Welcome to New Zealand Rail 120, Lewis Holden's blog on modelling railways in New Zealand. I'm now modelling in 1:87 (HOn3.5). For NZR plans see the Plans page, or the NZ120 Facebook group.

Sunday, July 28, 2013

ZBP Swap Body "Pulpliner" IV

A few pics of this weekend's work on the ZBP wagon. So far I've attached the #D printed ends to the deck of the UK wagon I'm using (which as you can see has been stripped back and primed in grey).

The 3D prints look the part, getting them into the right place proved to be a bit hard.

An overall pic of the wagon.
Close up of one end.

Friday, July 26, 2013

ZH class in 1:64

Pete of KiwiTrains has released a NZ64 version of the ZH class wagon:
The ZH first appeared in 1995, right at the tail-end of the New Zealand Rail period which I model. The class are actually rebuilt 1970s ZA wagons, but with large plug doors and more generous payloads.

ZH 82 was shipped to Australia for AusRail '95, and had a one-off "New Zealand Rail" branded livery.

Tuesday, July 23, 2013

ZBP in the flesh

New ZBP wagon parts arrived in the mail today, so I thought it would be appropriate to post this:

DCs 4219 and 4231 on 19 January 1992 with the first ZBP, near Matamata.

Saturday, July 6, 2013

DXR 8007 part II

Harsh close up...
Drilled all the required holes on DXR 8007 for the handrails, grabs and brake hoses. Turned out to be much harder than drilling into whitemetal as I'm used to - basically the plastic melts as it heats up, and drilling tends to create a fair bit of heat.

The plastic that comes out on the drill bit also melts onto the bit - so you've got to constantly clear the plastic off the bit.

After all the holes were drilled (including two 3mm ones in the front for ditch lights, if you look carefully at the pic above you'll see them) it was time to start adding the handrails. I tackled the front handrails first (as they're the hardest of course...) and you can see the results above. Next will be the running-board handrails as well as the top long hood ones, then finally the back end.

I've used Tamiya filler to close up the holes, which are marginally too big. The next issue may be that I'll run out of 0.5mm wire... this may require a trip to the art supplies store tomorrow.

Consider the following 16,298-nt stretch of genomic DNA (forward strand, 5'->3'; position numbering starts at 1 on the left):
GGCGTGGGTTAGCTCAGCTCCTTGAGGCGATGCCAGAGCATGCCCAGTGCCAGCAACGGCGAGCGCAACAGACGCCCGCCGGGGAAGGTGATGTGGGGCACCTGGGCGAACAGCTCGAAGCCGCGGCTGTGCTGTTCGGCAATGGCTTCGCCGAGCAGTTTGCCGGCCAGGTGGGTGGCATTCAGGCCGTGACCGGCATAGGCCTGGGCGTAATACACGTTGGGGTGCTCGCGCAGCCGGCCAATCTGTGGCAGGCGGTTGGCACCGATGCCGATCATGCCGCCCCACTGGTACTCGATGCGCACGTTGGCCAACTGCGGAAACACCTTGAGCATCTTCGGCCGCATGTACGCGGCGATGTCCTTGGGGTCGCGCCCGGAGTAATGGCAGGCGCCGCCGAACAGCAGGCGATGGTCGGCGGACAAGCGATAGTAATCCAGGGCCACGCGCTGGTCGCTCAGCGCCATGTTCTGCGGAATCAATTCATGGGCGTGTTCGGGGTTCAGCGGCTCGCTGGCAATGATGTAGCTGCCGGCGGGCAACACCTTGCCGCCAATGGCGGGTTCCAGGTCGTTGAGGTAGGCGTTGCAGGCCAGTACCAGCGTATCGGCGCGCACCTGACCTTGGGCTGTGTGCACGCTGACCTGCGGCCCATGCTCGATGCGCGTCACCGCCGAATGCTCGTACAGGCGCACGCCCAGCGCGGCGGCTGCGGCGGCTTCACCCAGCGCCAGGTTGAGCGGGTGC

Monday, July 1, 2013

DXR 8007 part I

As I mentioned a while back, I brought an Athearn FP45 chassis with the intention of marrying it with one of Peter's DXR shells off Shapeways.

Here's the result:

Fresh from the printers.

Please ignore the upside down ZP...
The chassis looks like it will fit snugly, but the fuel tank needs to be modified.

From here, the process is:

  1. Clean the shell (most people seem to dip their models in lukewarm water)
  2. Dry it off, removing the powdery crap
  3. Prime the shell
  4. Drill holes for handgrabs, handrails, side ladder, horn (mounted at the top of the cab in this version), ditch lights and air hoses;
  5. Fabricate all the above (I'm going to use a horn from a DX I salvaged for parts, I might create a airhose in Shapeways);
  6. Add all the above parts
  7. Undercoat in grey
  8. Mask and spray NZ Rail yellow on cab, running boards and long hood end
  9. Mask and spray NZ Rail blue
  10. Add directional lighting circuit (stolen from DFT 7008 when I converted it to DCC) to LEDs (the holes are slightly too small for 3mm LEDs from the looks of it)
  11. Decal shell (I've got some Tranz Rail decals from Car & Wagon Graphics)
  12. Add glazing
  13. Have a beer.
For the chassis, I need to:
  1. Grind down fuel tank to match the DXR in length
  2. Disassemble bogies
  3. Isolate motor from chassis (to make DCC conversion in future easier - also add in connecting wire)
  4. Connect to the lighting circuit (mentioned above)
  5. Paint bogie frames
  6. Re-assemble bogies, add to the shell
  7. Have a beer.
Righto... lots to get on with!